The Ties That Bind: Yanomoma Essay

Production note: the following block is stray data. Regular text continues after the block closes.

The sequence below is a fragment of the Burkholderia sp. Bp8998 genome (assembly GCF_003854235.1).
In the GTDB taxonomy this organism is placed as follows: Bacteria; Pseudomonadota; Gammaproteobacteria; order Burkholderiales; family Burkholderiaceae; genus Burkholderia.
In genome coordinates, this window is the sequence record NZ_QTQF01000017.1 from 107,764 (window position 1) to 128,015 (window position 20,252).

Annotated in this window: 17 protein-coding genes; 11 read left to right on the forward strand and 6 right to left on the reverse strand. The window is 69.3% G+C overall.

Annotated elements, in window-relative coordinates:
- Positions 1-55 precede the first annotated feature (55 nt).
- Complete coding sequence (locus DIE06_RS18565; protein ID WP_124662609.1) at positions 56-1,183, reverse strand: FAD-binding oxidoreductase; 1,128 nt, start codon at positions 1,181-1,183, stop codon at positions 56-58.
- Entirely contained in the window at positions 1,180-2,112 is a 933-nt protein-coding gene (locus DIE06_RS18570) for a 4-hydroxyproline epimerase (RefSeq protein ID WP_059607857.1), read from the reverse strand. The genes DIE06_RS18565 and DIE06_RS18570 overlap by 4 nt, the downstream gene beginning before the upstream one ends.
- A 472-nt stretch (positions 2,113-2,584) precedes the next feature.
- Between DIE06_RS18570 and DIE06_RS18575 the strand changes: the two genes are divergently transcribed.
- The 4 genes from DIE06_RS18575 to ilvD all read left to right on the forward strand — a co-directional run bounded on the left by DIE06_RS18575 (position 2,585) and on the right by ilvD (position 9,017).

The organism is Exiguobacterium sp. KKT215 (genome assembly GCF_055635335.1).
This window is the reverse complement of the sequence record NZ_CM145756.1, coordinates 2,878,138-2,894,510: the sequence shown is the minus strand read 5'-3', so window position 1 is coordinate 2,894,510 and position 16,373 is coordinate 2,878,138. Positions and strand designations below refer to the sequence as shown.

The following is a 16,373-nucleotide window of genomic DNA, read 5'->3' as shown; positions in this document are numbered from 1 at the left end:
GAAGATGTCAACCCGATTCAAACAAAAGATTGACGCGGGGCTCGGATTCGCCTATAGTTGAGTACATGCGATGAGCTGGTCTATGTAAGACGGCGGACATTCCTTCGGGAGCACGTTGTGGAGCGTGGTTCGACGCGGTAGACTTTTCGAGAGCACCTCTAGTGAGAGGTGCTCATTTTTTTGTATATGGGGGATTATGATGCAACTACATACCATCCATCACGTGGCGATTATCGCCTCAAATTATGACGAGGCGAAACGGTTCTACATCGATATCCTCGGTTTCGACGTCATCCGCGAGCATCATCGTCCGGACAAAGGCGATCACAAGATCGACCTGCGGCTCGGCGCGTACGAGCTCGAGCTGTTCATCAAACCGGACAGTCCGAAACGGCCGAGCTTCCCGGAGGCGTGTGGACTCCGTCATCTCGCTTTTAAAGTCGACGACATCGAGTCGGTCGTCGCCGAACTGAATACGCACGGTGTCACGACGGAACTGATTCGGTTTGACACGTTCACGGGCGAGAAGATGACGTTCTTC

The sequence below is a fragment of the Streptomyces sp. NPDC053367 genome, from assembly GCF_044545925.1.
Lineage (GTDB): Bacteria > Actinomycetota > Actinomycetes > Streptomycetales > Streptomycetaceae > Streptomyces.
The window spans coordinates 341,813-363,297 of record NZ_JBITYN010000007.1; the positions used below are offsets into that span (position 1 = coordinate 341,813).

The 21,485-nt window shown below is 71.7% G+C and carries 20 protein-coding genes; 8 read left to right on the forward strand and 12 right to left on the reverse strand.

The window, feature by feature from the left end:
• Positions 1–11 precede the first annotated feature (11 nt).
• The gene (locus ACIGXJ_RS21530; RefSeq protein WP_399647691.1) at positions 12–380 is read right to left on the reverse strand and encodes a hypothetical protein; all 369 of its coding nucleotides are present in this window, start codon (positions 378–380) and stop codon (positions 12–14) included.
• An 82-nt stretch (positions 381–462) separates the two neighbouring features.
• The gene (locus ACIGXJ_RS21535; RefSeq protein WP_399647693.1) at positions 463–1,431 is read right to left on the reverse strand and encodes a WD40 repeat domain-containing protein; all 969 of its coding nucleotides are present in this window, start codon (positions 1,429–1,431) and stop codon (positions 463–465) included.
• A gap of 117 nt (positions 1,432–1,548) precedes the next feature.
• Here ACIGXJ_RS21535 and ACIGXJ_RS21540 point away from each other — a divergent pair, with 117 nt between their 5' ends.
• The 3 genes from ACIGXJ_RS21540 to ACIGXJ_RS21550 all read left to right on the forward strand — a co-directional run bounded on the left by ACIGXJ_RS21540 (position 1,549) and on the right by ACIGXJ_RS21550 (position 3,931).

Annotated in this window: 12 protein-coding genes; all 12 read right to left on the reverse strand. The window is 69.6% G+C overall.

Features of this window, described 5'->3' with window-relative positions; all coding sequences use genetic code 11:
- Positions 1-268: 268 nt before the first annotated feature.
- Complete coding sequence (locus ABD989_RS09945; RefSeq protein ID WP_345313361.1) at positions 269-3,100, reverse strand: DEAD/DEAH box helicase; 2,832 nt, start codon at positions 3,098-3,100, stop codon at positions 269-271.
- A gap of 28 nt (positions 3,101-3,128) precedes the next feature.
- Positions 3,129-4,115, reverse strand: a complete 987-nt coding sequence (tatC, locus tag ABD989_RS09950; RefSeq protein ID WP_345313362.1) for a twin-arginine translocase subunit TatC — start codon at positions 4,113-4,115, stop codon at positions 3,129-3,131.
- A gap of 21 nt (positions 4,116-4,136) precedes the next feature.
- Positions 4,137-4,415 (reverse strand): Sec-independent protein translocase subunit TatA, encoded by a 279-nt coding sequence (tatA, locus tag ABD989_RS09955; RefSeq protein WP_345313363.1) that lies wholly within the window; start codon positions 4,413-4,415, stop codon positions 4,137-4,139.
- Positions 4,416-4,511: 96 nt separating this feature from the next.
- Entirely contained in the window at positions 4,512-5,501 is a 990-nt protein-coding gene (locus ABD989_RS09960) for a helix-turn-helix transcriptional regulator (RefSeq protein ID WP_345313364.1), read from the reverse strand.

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The Ties That Bind: Yanomoma The Yanomamo are a group of approximately 20,000 indigenous people who live in some 200–250 villages in the deep jungle along the Amazon basin in both Venezuela and Brazil. The Yanomamo are thought to be the most primitive, culturally intact people in existence in the world. As a result of investigating the Yanomamo case study, kinship can be shown as a founding principle of social interaction in a given society. When I explored the Yanomamo case study, I found three cultural behaviors—marriage, conflict, and social organization (leadership) that use kinship as an avenue for social interaction as well as a comparison to the American society is deemed necessary in order to seek an answer to the question: does social interaction function in a tribal society such as the Yanomamo? It leads one to believe that certain societies hold certain abstract rules and principles they can invoke to justify the social interactions in which they participate. The rules about Yanomoma behavior can be phrased in the contexts of kinship, marriage, conflict, and social organization (leadership). First, Yanomoma’s kinship system is based on patrilineal descent. Yanomamo are organized into named localized lineage groups. Lineage groups are quite shallow, seldom extending beyond two adult generations, and small, seldom reaching as many as 100 members. Group dimensions are restricted by the recurrent division and relocation of lineages because of internal conflicts, usually over women, which plague larger units. Despite encouraging mutual cooperation and support among their members, lineages function as territorial units, inhabiting a common settlement, and as elements of a marriage exchange and alliance system. In addition, Yanomamo lineages do not take on substantial corporate functions, such as land ownership, that they often assume in other

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